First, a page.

Hebrew Gothic

Hebrew Gothic

History and the Poetics of Persecution
Karen Grumberg
Distribution: Global
Publication date: 09/01/2019
Format: Hardback
ISBN: 978-0-253-04225-5
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Sinister tales written since the early 20th century by the foremost Hebrew authors, including S. Y. Agnon, Leah Goldberg, and Amos Oz, reveal a darkness at the foundation of Hebrew culture. The ghosts of a murdered Talmud scholar and his kidnapped bride rise from their graves for a nocturnal dance of death; a girl hidden by a count in a secret chamber of an Eastern European castle emerges to find that, unbeknownst to her, World War II ended years earlier; a man recounts the act of incest that would shape a trajectory of personal and national history. Reading these works together with central British and American gothic texts, Karen Grumberg illustrates that modern Hebrew literature has regularly appropriated key gothic ideas to help conceptualize the Jewish relationship to the past and, more broadly, to time. She explores why these authors were drawn to the gothic, originally a European mode associated with antisemitism, and how they use it to challenge assumptions about power and powerlessness, vulnerability and violence, and to shape modern Hebrew culture. Grumberg provides an original perspective on Hebrew literary engagement with history and sheds new light on the tensions that continue to characterize contemporary Israeli cultural and political rhetoric.

Author Bio

Karen Grumberg is Associate Professor in the Department of Middle Eastern Studies and the Program in Comparative Literature at the University of Texas at Austin. She is author of Place and Ideology in Contemporary Hebrew Literature.



Karen Grumberg's Hebrew Gothic breaks new ground by providing a sustained examination of Hebrew literature in the light of the Gothic literary tradition. This deftly argued, elegantly written and carefully nuanced book shows how twentieth-century Hebrew writers have appropriated and revised Christian, Anglophone Gothic tropes to challenge standard paradigms of victim and oppressor and find alternative ways of articulating historical rupture. It makes an important contribution to the growing body of scholarship on national Gothics, both in its establishing of a distinctive Hebrew Gothic tradition, and in its discovery of a new critical vocabulary for addressing the unique ambivalence of modern Israeli identity. As the fascinating coda exploring twenty-first century Israeli popular culture vividly demonstrates, the questions Grumberg raises remain of continuing and pressing relevance.


 (Catherine Spooner, author of Post-Millennial Gothic: Comedy, Romance and the Rise of Happy Gothic)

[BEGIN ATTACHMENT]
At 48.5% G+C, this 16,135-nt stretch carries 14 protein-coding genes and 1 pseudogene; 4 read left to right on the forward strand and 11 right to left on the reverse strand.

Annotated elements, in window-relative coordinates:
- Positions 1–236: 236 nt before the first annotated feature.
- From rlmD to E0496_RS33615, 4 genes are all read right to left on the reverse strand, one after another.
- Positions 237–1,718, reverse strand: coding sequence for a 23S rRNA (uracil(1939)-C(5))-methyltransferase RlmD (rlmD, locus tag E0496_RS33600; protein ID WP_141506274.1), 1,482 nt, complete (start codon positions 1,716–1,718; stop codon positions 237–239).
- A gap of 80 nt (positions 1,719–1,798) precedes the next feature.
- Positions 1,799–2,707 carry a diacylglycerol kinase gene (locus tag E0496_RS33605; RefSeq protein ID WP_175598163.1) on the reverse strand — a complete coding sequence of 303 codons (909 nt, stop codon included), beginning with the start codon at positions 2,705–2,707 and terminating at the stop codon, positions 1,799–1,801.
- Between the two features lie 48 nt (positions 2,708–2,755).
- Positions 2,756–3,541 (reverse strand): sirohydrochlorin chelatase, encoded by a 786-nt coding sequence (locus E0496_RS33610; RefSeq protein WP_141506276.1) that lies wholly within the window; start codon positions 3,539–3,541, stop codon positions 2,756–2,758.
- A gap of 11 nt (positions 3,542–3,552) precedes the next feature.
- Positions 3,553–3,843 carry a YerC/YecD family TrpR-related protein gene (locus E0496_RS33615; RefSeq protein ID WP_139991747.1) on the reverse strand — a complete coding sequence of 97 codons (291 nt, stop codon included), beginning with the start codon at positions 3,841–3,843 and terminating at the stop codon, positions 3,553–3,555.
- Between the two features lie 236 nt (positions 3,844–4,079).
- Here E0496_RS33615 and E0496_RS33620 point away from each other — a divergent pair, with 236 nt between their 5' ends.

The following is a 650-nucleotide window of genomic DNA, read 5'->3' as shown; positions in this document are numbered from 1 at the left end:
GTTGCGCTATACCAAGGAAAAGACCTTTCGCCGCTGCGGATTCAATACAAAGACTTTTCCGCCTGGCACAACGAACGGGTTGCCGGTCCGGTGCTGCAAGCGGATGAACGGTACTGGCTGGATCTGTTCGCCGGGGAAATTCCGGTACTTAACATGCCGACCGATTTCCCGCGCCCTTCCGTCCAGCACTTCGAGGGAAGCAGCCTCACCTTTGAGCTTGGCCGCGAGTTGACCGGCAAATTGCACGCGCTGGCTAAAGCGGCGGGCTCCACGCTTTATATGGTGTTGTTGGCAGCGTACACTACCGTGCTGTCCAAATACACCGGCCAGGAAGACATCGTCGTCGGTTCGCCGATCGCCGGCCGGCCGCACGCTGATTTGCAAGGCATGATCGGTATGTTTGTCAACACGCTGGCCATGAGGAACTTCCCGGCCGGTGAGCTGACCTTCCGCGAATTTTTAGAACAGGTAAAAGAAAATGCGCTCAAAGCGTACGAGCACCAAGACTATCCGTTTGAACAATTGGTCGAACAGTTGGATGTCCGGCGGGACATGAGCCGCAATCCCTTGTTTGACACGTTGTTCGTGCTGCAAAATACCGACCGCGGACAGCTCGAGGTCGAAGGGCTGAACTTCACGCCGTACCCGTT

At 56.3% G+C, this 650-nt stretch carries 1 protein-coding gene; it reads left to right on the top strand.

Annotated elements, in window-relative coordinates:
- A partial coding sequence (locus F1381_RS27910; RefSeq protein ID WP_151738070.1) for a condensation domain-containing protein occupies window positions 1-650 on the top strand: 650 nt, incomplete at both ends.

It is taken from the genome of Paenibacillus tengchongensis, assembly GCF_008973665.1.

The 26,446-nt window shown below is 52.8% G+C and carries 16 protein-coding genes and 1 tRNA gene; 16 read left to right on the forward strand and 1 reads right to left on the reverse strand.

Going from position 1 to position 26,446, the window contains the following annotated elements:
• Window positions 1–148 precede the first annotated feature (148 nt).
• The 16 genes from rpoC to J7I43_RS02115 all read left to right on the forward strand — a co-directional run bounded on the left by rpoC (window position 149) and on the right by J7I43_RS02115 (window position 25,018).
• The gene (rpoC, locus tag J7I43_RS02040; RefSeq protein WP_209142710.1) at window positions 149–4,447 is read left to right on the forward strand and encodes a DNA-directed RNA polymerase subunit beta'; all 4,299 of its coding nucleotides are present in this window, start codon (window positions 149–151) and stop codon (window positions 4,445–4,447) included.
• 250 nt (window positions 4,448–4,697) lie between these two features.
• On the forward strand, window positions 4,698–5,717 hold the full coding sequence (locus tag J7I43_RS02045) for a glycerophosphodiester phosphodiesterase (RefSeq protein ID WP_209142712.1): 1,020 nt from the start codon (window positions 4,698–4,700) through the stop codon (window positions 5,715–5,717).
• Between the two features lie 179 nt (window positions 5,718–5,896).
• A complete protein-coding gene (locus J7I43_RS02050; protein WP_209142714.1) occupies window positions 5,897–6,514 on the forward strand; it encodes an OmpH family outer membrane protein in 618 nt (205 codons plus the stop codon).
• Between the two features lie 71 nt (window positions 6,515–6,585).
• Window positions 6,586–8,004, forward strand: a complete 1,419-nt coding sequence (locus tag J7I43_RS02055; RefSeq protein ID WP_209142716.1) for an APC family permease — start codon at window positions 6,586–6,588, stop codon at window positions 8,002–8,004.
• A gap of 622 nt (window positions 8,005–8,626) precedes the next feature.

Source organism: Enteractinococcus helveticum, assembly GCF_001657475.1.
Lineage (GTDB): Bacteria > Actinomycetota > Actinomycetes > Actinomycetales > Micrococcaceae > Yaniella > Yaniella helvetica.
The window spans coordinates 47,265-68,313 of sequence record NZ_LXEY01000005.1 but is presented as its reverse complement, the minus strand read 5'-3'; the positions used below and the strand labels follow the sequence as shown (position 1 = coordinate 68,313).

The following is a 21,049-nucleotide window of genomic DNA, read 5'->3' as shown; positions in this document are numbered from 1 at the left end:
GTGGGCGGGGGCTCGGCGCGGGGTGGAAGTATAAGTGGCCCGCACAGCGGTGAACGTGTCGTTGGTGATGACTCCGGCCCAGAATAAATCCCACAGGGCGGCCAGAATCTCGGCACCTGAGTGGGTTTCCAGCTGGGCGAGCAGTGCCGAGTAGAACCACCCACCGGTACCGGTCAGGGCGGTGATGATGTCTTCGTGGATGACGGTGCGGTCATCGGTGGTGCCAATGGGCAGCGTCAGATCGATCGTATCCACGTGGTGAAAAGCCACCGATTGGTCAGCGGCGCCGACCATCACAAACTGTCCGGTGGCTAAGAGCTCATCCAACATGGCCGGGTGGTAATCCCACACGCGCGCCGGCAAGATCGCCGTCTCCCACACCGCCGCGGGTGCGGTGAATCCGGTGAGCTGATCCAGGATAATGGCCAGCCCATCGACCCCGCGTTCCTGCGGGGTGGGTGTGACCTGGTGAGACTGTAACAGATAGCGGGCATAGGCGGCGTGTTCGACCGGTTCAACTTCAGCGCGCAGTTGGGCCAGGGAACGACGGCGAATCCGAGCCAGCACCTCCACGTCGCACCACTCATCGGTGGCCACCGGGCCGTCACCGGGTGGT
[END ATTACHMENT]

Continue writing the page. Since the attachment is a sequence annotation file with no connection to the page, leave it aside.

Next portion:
Reading Hebrew literature as a gothic literature allows for new, exciting local and transnational relations that challenge the ways in which the history of Hebrew literature is narrated. Karen Grumberg makes a major and vital contribution with writing that is crisp, cogent, and elegant.


 (Adriana X. Jacobs, author of Strange Cocktail: Translation and the Making of Modern Hebrew Poetry)


Karen Grumberg pursues a timely yet surprising task: to describe and explain the development of the gothic in modern Hebrew literature since the beginning of the twentieth century.


 (Neta Stahl, author of Other and Brother: Jesus in the 20th-Century Jewish Literary Landscape)


Karen Grumberg makes a persuasive argument, supported by comparative references to the Gothic in English, that Hebrew expressions of the Gothic, often regarded as a marginal phenomenon, play a vital role in how Hebrew writers have confronted history, culture, and politics.


 (Robert Alter, author of Hebrew and Modernity)

"Israel has never become normal as such, and the Jewish majority of the population still find it difficult to forget the past, because the present is still marked by worries about the future. This provokes a certain measure of paranoia, that Karen Grumbers sees as one of the main elements of the gothic world - the feeling of being constantly watched by unknown forces, lurking in the surroundings."


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Table of Contents


Note on Translation and Transliteration

Introduction. Gothic Matters

Part I. A Spectralized Past

1. Always Already Gothic: S. Y. Agnon's European Tales of Terror

2. Maternal Macabre: Feminine Subjectivity at the Edge of the Shtetl in Dvora Baron and Ya'akov Shteinberg

3. After the Nightmare of the Holocaust: Gothic Temporalities in Leah Goldberg and Edgar Allan Poe

Part II. Haunted Nation

4. Dark Jerusalem: Amos Oz's Anxious Literary Cartography between 1948 and 1967

5. Historiographic Perversions: Echoes of Otranto in A. B. Yehoshua's Mr. Mani

6. A Séance for the Self: Memory, Nonmemory, and the Reorientation of History in Almog Behar and Toni Morrison

Coda. "Here Are Our Monsters": Hebrew Horror from the Political to Pop